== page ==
Two observational, retrospective diagnostic accuracy studies were subsequently performed to test the clinical validity of resting-state EEG markers for the differential diagnosis of epilepsy and PNES. Clinical EEG data were collected for 179 consecutive patients with a suspected diagnosis of epilepsy or PNES who were not taking any medications at the time of EEG; 148 age- and gender-marched patients ultimately received a diagnosis and were included in the analyses.

The first study (Chapter 10) was a hypothesis-driven diagnostic accuracy study based on the systematic review findings. A machine learning pipeline was implemented. Results suggested that EEG markers that were previously identified as promising diagnostic indicators (i.e., theta power and peak alpha frequency) have limited clinical validity for the classification of epilepsy and PNES.
The next study (Chapter 11) was a data-driven diagnostic accuracy study; based on a high number of quantitative EEG features and a machine learning pipeline, it assessed whether previously unexplored measures show higher promise as diagnostic markers. Results indicated that identifying markers that show good correlation with a categorical diagnostic label is challenging due to a considerable overlap in presentations between diagnostic classes, and to the presence of patient sub-groups that bias feature selection towards the identification of transient, yet more dominant EEG dynamics.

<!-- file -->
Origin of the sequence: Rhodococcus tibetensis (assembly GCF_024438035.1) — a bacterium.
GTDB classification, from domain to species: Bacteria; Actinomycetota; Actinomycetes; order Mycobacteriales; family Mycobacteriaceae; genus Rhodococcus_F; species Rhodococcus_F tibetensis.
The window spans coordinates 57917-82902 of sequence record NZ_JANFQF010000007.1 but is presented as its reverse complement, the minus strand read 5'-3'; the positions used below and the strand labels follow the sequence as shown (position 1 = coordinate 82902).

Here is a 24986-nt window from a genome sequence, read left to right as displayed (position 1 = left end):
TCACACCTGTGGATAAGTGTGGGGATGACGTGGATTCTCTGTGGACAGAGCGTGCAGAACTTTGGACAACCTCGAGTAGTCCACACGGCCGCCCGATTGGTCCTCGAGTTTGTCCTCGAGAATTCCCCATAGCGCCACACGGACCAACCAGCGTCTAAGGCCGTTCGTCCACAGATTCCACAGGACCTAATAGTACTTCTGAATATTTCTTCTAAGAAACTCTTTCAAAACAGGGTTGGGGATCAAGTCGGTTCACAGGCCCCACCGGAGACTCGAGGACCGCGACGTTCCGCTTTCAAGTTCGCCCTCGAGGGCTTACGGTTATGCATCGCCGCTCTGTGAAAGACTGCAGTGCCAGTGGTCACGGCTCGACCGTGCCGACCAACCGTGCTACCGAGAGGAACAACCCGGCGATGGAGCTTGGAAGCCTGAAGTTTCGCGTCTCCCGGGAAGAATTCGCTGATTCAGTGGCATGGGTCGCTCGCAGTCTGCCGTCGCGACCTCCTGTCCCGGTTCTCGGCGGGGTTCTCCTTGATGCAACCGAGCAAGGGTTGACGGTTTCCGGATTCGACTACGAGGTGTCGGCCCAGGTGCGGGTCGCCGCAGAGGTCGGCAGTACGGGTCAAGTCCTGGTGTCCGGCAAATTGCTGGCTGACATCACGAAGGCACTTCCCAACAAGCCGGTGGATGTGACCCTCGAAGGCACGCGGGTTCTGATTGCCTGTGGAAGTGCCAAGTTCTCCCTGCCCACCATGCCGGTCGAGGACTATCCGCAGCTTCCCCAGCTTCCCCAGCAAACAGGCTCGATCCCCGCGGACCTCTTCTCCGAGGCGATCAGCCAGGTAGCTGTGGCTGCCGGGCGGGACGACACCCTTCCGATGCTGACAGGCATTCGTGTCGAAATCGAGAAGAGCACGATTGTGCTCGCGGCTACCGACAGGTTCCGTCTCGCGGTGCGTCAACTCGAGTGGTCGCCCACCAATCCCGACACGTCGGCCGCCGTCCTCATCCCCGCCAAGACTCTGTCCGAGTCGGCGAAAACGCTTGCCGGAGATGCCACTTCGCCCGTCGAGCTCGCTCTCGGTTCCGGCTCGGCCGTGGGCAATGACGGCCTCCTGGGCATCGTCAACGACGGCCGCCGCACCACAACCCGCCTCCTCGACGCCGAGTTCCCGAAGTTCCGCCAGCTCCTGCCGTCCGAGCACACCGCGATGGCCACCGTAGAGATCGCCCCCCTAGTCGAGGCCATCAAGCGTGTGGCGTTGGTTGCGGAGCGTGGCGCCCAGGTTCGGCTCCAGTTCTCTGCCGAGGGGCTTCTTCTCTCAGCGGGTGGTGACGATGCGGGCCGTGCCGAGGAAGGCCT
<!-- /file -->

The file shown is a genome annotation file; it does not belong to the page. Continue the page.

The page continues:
A nearly unexplored field of research was identified, which is the implementation of resting-state EEG markers to help distinguishing between people with epilepsy and people with PNES. Markers that were identified in the context of previous epilepsy research were found to have limited clinical validity for this classification task. A search for alternative diagnostic markers uncovered the challenges involved and generated useful recommendations for further research.

Date of Award1 Mar 2023
Original languageEnglish
Awarding Institution
  • King's College London
SupervisorAllan Young (Supervisor) & John Shotbolt (Supervisor)